Capn Franko: I was the first person in the world to throw a double sommersalt over the vaulting horse. When I hit that trick in that first competition, the universe stopped. I was only slightly aware of my surroundings. *I* was in a completely different space.
AlexPolikowsky3: Wow Robin!
Robin B.: Time seems elastic then, it seems.
Sandra Dodd: In car accidents (rather, for me, when a car is spinning on ice or sliding off the road) I see in slow motion. In those cases I have assumed it was adrenaline giving me the opportunity for one second to seem like fifteen or twenty seconds, so I could think lightning fast and react.
AlexPolikowsky3: WOW Frank!!!!
Robin B.: That could definitely be part of it, Sandra.
Capn Franko: That particular "groove" differed from the one where I feel connected to what I'm doing, like a sailing groove when I feel intuitive unity with the wind, waves, and boat.
Marta BP: I didn't know you were a gymnast, Frank!
Sandra Dodd: We can't change the fact that when people are struggling to provide food and shelter that they will be unlikely to experience any flow moments, which are related in a way to Abraham Maslow's "self-actualization." They might be helped to have some peace through focus on abundance and gratitude, but concern is healthy when they're on the edge of not being able to provide safety, sustenance, love.
Capn Franko: I was very competitive in high school and college. Second in allaround in the nationals once. That was my best ever.
Sandra Dodd: We can't provide everything people need when they want to become unschoolers.
Sandra Dodd: But we can find ways to be aware of what we can provide and what we can't, and be realistic with them.
Sandra Dodd: Some people promise too much, and make it seem magically available to anyone who wants it.
Sandra Dodd: I think that will do more damage than good.
Capn Franko: Sometimes for a fee. (wink)
SylviaWoodman: Frank, I was just deciding whether or not to say that!
Marta BP: In this case though, I think it has more to do with a positive outlook or the lack of one. (the case Alex was talking about) I'm not saying that this family doesn't have financial worries, but I think it might have more to do with an inability to see that abundance (maybe due to depression and emotional struggles).
Laura Z: ☁
Robin B.: That's what I was wondering about, Marta.
Sandra Dodd: Membership in the SCA used to cost $10 a year, when I join and it went up to $20 which (in the late 1970's when it happened) was a lot. It doubled! So did just about everything else, in the 1970's. But what I learned from that was that some people, when a prospective member would come by, would say "How much does it cost?" and some people would say "It doesn't cost anything; come over and we'll put you in armor!" or something, meaning we'll let you hang out and play.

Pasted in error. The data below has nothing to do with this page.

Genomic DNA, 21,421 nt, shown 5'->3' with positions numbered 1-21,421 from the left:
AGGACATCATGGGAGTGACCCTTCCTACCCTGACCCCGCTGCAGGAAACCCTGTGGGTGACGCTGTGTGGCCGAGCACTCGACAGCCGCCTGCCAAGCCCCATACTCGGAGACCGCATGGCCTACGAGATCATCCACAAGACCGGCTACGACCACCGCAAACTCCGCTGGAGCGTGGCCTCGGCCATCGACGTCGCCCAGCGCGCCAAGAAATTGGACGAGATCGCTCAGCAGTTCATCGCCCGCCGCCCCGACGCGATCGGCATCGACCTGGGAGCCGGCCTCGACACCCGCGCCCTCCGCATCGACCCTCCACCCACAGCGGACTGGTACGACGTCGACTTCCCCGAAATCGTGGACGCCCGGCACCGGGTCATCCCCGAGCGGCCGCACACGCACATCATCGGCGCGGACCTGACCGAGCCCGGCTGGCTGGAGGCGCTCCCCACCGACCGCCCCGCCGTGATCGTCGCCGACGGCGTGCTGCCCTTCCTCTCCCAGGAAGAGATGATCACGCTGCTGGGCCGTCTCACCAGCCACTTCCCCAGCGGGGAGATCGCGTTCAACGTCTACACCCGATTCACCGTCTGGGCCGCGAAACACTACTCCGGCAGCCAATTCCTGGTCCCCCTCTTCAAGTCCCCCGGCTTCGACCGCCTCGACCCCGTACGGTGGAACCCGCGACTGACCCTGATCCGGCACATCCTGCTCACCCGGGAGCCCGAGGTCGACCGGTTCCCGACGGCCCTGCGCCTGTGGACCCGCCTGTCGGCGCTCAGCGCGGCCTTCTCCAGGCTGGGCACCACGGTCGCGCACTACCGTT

Sandra Dodd: But really, to be a member and get the newsletters, it was $20 a year.
Sandra Dodd: Anyone who was told "$20 a year, but you can play a while before you decide whether to join," was happy.
Sandra Dodd: Anyone told "it's free" was pretty resentful when he heard about that $20.
Capn Franko: Attitude is certainly a factor. Some folks who aren't at the bottom of the Maslow pyramid are nonetheless unable to feel "comfortable."
SylviaWoodman: But there were other costs as well - you need materials and camping equipment and calligraphy pens etc etc etc.
Sandra Dodd: So with unschooling if someone has been told "Oh, it's easy; anybody can do it," their disappointment will be hearing no, it's not THAT easy, and some people can't.
SylviaWoodman: And it's not free.
Sandra Dodd: Unschooling's not free either. But sometimes someone says it is.
SylviaWoodman: That's what I meant.
AlexPolikowsky3: I do not think anybody can do it. Some people just cannot, apart from having enough money.
SylviaWoodman: We've spent a lot of money on different things over this year. Electronics, toys, trips, ingredients, memberships, train tickets, movie tickets....
Sandra Dodd: So we don't know, when someone is balking and hemming and hawing and sputtering whether it's someone we should lean toward or lean away from.
SylviaWoodman: But private school tuition on the East Coast could run 20K.
Sandra Dodd: We can't always tell whether it's someone who cannot, doesn't want to, won't, or whether it's someone who might, could, probably will.
AlexPolikowsky3: I regret the times I was not nicer to my kids, the times I was not patient, the times I was not calm.
Marta BP: Exactly, Sandra...